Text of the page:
Reducing the risk of inherited disease
A small number of cells are sampled from embryos, produced using IVF technology, and analysed to predict whether a specific defective gene has been inherited. Juno typically combines more than one advanced method in order to provide highly accurate results.
Most tests are custom designed for individual patients, taking into account their unique genetics. The majority of chromosome abnormalities, responsible for most cases of miscarriage and problems such as Down syndrome, are also detected at no extra cost.
Karyomapping looks at thousands of SNPs on each chromosome. These variations in the DNA are passed on from parents to their embryos. Each copy of a gene is associated with a characteristic group of SNPs, which can be thought of as being like a unique DNA fingerprint for that copy. Juno compares the SNPs in different members of the same family in order to define the pattern of SNPs associated with a mutant gene and the SNP fingerprint that accompanies the normal copy of the gene. Analysis of these patterns in embryo samples allows Juno’s scientists to predict whether the embryo is affected by the inherited condition for which PGT-M was requested.
Autosomal recessive diseases:
‘In this case having only one copy of the altered gene does not mean a person has the disease, just that they are a carrier. To have the condition, both the maternal and paternal copies of the gene must be defective. For recessive disorders, 25% of the offspring will be healthy, 50% will be healthy-carriers and 25% will have the disease.
PGT[M]Seq is for couples who are known to be at risk of transmitting a monogenic disease and wish to reduce the chances of having an affected pregnancy.
In order to design a new PGT[M]Seq method, it is important that the defective gene causing the inherited disorder has been identified and the mutation in the gene has been characterized.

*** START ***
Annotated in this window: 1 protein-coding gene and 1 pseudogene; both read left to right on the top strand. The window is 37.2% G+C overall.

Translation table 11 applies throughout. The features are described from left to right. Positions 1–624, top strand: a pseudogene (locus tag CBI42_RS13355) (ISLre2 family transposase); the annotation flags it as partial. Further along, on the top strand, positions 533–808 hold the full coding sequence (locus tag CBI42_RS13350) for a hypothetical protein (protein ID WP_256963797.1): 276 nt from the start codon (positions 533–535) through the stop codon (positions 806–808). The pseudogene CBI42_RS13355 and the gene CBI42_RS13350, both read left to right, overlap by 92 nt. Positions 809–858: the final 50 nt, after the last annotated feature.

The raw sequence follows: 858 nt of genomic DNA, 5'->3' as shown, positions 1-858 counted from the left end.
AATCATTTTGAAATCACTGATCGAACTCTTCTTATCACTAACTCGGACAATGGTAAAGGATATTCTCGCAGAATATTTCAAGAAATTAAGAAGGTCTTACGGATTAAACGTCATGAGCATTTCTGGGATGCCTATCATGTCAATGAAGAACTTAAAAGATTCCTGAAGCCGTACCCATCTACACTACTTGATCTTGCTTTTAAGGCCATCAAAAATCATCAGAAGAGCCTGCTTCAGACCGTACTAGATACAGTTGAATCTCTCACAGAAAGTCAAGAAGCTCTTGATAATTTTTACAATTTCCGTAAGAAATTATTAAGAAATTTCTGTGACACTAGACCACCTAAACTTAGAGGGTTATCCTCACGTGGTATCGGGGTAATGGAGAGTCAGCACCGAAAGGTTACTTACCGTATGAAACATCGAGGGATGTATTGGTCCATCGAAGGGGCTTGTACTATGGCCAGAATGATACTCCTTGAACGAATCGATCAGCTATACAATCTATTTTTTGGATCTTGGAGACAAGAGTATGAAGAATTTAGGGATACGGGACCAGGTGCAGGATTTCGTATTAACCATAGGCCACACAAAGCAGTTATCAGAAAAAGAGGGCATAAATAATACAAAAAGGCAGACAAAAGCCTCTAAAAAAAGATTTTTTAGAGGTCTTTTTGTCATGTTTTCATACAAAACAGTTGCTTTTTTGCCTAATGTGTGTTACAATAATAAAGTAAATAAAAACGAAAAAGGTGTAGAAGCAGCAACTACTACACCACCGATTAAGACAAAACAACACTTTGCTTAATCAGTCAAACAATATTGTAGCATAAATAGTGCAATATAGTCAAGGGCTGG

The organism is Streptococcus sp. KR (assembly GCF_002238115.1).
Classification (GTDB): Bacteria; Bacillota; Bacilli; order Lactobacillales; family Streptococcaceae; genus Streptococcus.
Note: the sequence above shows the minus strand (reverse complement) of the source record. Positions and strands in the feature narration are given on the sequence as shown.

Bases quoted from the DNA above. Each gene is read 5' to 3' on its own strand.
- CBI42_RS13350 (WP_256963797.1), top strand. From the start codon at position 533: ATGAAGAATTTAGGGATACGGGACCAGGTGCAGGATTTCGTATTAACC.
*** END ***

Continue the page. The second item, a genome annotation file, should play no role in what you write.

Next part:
We aim to make working with Juno Genetics as easy as possible. Juno is committed to supporting the clinics it works with, providing guidance at all stages of the PGT process. We are available seven days a week to assist with queries or to provide advice. At Juno we appreciate that different clinics may have unique needs and our policy is one of flexibility, where we adapt to the specific requirements of each clinic. If your clinic already offers PGT in collaboration with another genetics laboratory, then it is likely that very few significant changes, if any, will be necessary. Please contact Juno Genetics and we will be happy to walk you through the enrolment procedure, provide all necessary documentation and answer any questions you might have. If your clinic is new to PGT, Juno can help by providing valuable information and documentation to get you started. Juno can also assist with training and evaluation of procedures, making sure that all elements of the PGT procedure are optimised and working well, prior to the launch of a clinical service. Please contact email@example.com to begin working with Juno.
If the proportion of samples that fail to give a PGT result is consistently higher than expected, this is almost always due to a problem with technique used for the cell washing and loading or, less commonly, with the embryo biopsy method. Scientists at Juno Genetics have decades of experience working with clinics in order to achieve optimal PGT results and can assist with troubleshooting. Problems are almost always solved after simple and easy to implement changes to procedure.
A detailed explanation of the PGT[M]Seq method and its requirements is given in the Juno Genetics User Manual. In brief, Juno can begin work on a new PGT[M]Seq test once it has received the following: 1) a genetic report describing the mutation(s) responsible for the disorder for which PGT[M]Seq is being requested; 2) blood samples from the couple requesting PGT[M]Seq (both the man and the woman, even if only one of them carries a mutation); 3) where possible a sample from a child or other close relative who has been tested for the mutation (blood, DNA or saliva); 4) a completed Requisition Form, confirming the request for PGT[M]Seq and providing relevant information concerning the patients. In rare cases, PGT[M]Seq is not technically possible. Additionally, PGT[M]Seq often requires several weeks in order to develop and validate a new test. For these reasons, patients should not begin a cycle until Juno has confirmed that a PGT[M]Seq test has been successfully developed.